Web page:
FROM THE NEW ENGLAND JOURNAL OF MEDICINE
A biomarker for which a screening test is already available – lack of CDX2 expression – appears to identify the approximately 20% of stage II and 50% of stage III colon cancers that are at high risk of recurrence and would benefit from adjuvant chemotherapy, according to a report published online Jan. 21 in the New England Journal of Medicine.
Distinguishing the high-risk tumors from those unlikely to recur or progress would allow some patients to opt for adjuvant chemotherapy that has been shown to significantly raise the rates of overall and disease-free survival. At present, almost all patients with stage II colon cancer are treated using surgery alone, said Dr. Piero Dalerba of the Herbert Irving Comprehensive Cancer Center and the department of pathology and cell biology at Columbia University, New York, and his associates.
The investigators used a bioinformatics approach to search for biomarkers that would identify the most aggressive colon cancers: undifferentiated tumors characterized by immature, stem-like colonic epithelial cells and depleted of more mature cells. They focused on biomarkers for which clinical diagnostic tests are already available, to facilitate use in real-world clinical practice. Their search through 2,329 colon gene-expression array experiments found that when tumors do not express one particular protein, homeobox transcription factor CDX2, “a master regulator of intestinal development and oncogenesis” that is highly specifically expressed in intestinal epithelium, those tumors tend to have aggressive features such as advanced stage, vascular invasion, and BRAF mutation.
Survival outcomes were then compared in a discovery data set of 466 patients. The 5-year disease-free survival rate was significantly lower, at 41%, among the 32 patients who had CDX2-negative tumors than the 74% survival rate among the 434 patients with CDX2-positive tumors. The hazard ratio for disease recurrence among patients with CDX2-negative vs. CDX2-positive tumors was 2.73, Dr. Dalerba and his associates said (N Engl J Med. 2016 Jan 21. doi: 10.1056/NEJMoa1506597 ).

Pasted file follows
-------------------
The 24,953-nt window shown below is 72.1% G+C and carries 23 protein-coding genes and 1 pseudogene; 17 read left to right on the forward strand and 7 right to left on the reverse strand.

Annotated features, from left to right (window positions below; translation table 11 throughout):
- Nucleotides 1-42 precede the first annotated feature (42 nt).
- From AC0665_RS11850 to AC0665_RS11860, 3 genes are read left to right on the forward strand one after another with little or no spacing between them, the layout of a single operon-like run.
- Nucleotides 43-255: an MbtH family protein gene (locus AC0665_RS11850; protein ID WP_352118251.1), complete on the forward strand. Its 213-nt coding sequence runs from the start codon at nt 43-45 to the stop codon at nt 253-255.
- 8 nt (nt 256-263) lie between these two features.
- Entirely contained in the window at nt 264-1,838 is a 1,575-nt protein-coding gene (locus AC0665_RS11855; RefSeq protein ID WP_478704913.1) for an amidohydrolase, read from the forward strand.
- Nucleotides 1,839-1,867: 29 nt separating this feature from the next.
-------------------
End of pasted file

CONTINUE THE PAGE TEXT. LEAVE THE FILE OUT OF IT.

The investigators confirmed these findings in a separate validation data set of 366 patients, of whom 48 had CDX2-negative and 318 had CDX2-positive tumors. Five-year disease-free survival (48% vs. 71%), overall survival (33% vs. 59%), and disease-specific survival (45% vs. 72%) were significantly lower with CDX2-negative tumors, and the HR for disease recurrence was 2.42.
To determine whether adjuvant chemotherapy would improve survival outcomes in patients with CDX2-negative tumors, the researchers assessed outcomes in an expanded dataset of 669 patients with stage II and 1,228 patients with stage III colon cancer. They confirmed that among patients with stage II CDX2-negative tumors, those who received adjuvant chemotherapy had a higher rate of disease-free survival (91%) than did those who didn’t receive adjuvant chemotherapy (56%). Similarly, among patients with stage III CDX2-negative tumors, those who received adjuvant chemotherapy had a higher rate of disease-free survival (74%) than those who did not receive adjuvant chemotherapy (37%).
This survival benefit was independent of many known risk factors, including tumor grade, they noted.
These results must be replicated in future prospective studies, because this study’s design was retrospective and exploratory, Dr. Dalerba and his associates added.
This work was supported by the National Comprehensive Cancer Network, the National Institutes of Health, Siebel Stem Cell Institute, the Thomas and Stacey Siebel Foundation, the Virginia and D.K. Ludwig Fund for Cancer Research, the California Institute for Regenerative Medicine, the U.S. Department of Defense, the Bladder Cancer Advocacy Network, and BD Biosciences. Dr. Dalerba reported ties to Quanticel Pharmaceuticals and Oncomed Pharmaceuticals, and his associates reported ties to numerous industry sources.